Pronghorn Spatial Ecology in Nebraska

Pronghorn capture from helicopter

Pronghorn Spatial Ecology in Nebraska

Graduate Student


Funding Source(s)

radio collar icon


Pronghorn Collared

target icon


Hunter Harvests

marked icon


Total Mortalities

Overall Project Goal:

This study aimed to understand pronghorn movement and resource selection, identify migration corridors and critical ranges, and evaluate spatiotemporal distributions and survival of adult pronghorn. By doing so, we hope to better inform management decisions and help guide the development of strategies to conserve pronghorn while protecting the assets of Nebraska’s ranchers and landowners.


Pronghorn (Antilocapra americana) populations have fluctuated drastically since the early 1900s due to shifts in land use resulting from westward expansion across the United States. Today, pronghorn in Nebraska roam the western part of the state to the Sandhills, the eastern most edge of the species’ current range. Observations from wildlife managers, farmers, and ranchers indicate that, while capable of migrating vast distances, pronghorn along the edge of their range tend to move less and often occupy cropland. With 92% of Nebraska land being used for agricultural production, it is important to understand how pronghorn navigate this ever-changing landscape.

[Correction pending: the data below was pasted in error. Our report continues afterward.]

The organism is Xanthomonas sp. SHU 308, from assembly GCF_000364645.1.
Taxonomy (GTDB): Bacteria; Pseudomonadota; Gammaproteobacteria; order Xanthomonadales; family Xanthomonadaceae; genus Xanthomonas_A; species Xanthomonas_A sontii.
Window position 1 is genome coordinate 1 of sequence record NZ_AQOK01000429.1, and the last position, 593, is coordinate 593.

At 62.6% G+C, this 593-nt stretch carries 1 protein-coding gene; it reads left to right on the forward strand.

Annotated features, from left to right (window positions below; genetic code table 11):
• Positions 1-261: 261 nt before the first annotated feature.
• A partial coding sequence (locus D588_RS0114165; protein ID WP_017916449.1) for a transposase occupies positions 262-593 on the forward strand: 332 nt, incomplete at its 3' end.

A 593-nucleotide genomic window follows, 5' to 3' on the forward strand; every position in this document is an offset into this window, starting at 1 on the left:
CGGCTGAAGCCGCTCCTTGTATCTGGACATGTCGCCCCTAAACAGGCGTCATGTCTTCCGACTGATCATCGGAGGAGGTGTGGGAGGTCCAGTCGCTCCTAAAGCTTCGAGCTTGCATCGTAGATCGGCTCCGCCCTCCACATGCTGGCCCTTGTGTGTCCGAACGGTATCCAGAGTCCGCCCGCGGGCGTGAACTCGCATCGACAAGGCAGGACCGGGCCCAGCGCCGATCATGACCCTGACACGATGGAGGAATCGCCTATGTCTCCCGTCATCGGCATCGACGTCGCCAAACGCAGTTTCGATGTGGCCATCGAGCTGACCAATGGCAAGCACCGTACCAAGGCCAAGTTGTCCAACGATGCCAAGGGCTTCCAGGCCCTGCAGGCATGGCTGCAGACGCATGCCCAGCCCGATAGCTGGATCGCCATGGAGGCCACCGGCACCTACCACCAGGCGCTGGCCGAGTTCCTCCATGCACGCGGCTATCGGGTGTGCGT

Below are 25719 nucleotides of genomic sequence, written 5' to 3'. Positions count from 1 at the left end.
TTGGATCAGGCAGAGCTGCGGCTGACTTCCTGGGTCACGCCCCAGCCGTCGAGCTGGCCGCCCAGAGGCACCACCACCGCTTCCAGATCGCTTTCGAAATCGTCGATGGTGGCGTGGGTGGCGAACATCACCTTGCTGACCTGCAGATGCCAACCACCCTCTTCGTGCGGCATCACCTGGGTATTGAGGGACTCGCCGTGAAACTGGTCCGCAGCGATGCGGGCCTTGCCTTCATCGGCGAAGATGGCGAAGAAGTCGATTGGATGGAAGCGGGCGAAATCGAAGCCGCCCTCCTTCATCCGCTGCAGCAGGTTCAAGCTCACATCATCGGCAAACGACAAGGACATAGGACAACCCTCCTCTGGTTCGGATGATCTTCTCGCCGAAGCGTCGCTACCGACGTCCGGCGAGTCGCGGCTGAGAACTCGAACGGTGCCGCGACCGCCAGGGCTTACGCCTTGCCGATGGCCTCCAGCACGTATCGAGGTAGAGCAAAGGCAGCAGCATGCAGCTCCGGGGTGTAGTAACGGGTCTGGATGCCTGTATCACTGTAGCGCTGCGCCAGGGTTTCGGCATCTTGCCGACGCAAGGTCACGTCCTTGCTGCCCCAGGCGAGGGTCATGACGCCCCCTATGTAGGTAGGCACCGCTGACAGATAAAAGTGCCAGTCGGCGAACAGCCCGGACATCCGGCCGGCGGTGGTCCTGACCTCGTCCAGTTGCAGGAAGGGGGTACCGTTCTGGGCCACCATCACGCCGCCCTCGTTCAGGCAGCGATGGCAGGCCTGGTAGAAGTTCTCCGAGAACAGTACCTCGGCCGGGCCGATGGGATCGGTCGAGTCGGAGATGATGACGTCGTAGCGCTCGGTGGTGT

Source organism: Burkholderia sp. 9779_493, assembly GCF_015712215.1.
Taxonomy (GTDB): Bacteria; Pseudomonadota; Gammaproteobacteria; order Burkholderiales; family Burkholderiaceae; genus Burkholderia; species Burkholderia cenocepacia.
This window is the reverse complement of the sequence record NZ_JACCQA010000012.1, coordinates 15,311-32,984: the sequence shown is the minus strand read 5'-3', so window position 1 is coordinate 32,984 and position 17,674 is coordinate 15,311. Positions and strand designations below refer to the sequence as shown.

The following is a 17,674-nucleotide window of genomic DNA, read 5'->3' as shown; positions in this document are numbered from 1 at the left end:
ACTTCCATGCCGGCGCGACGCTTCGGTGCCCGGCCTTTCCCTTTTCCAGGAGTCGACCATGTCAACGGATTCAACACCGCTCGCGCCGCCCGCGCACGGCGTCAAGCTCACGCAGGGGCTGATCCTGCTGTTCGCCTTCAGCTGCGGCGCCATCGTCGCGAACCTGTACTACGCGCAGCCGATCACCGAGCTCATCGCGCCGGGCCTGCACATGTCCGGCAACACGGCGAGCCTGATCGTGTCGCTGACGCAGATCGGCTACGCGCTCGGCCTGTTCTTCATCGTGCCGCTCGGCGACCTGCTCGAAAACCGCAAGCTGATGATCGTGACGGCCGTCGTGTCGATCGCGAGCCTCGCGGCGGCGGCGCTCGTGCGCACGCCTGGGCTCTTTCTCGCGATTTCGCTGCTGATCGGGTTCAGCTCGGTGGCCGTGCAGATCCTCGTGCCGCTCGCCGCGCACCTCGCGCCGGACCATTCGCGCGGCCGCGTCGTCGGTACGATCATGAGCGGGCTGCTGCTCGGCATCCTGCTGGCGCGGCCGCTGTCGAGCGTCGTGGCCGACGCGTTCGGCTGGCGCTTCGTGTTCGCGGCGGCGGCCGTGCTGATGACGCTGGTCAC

In February 2021, our team worked with a helicopter crew to capture and radio collar 80 adult pronghorn in western Nebraska. In 2022, 30 additional pronghorn were captured and collared, increasing our sample size to 110 animals. The GPS collars collect a precise location of the individual every 2.5 hours. These fine-scale data points will allow us to closely monitor daily movement and survival. The collars will remain on the pronghorn until 2023, after which they will automatically drop off and will be collected from the field.

With this data, our study aims to:

  • Identify patterns in pronghorn movement and resource selection
  • Monitor survival rates
  • Evaluate how these factors may differ across different time and spatial scales

This project is a collaborative effort between UNL and the Nebraska Game and Parks Commission and is expected to conclude in August 2023 with the publication and distribution of our findings.

Thesis: Pronghorn Survival and Resource Selection in Western Nebraska's Agriculturally Dominated Landscape